Pragmatic is a specialized area of linguistics (the study of language), focusing on how context affects the meaning of a sentence or expression. It differs from other linguistic areas such as semantics, syntax, and semiotics because it examines how cultural and situational factors influence the way we use language.
Pragmatic knowledge enables you to politely hedge a request, read between the lines in conversation, and negotiate turn-taking norms in discussion. It is also what allows you to make sense of ambiguous statements and understand that people don’t always say exactly what they mean.
The study of pragmatics has two main parts, far and near-side pragmatics. Far-side pragmatics studies the things that a speaker is trying to convey in an utterance, while near-side pragmatics examines features of the speech context that help determine which proposition an utterance expresses.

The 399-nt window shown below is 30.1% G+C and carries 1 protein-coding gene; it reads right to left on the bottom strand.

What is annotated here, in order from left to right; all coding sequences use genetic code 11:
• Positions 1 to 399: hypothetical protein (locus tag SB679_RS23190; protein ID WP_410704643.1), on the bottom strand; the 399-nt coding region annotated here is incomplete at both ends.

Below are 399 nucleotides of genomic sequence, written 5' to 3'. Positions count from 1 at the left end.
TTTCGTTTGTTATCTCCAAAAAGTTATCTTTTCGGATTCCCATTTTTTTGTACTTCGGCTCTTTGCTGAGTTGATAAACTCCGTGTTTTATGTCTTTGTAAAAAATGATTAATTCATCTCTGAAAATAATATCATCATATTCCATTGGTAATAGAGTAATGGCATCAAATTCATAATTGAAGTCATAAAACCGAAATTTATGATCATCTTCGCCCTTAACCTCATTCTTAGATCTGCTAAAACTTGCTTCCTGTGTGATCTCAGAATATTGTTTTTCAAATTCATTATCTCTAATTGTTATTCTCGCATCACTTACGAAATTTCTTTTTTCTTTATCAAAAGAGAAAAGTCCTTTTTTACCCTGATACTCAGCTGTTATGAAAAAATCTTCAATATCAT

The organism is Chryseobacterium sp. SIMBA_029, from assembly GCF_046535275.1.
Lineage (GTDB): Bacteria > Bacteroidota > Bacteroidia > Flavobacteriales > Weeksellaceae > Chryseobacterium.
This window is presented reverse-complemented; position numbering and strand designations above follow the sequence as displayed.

Often, a person’s pragmatic skills are developed during adolescence, but they can be learned by anyone. These skills allow us to adapt our communication techniques to different circumstances and follow social norms such as keeping personal space, speaking at an appropriate volume, or using gestures appropriately.
For example, if you see the sign “Luggage must be carried on the escalator” at an airport, the literal, semantic meaning is that everyone must rush over to the escalator and carry their luggage on it. But, thanks to pragmatics, you know that the linguistic and semantic ambiguity in this statement is only true for people who are actually carrying their luggage on the escalator.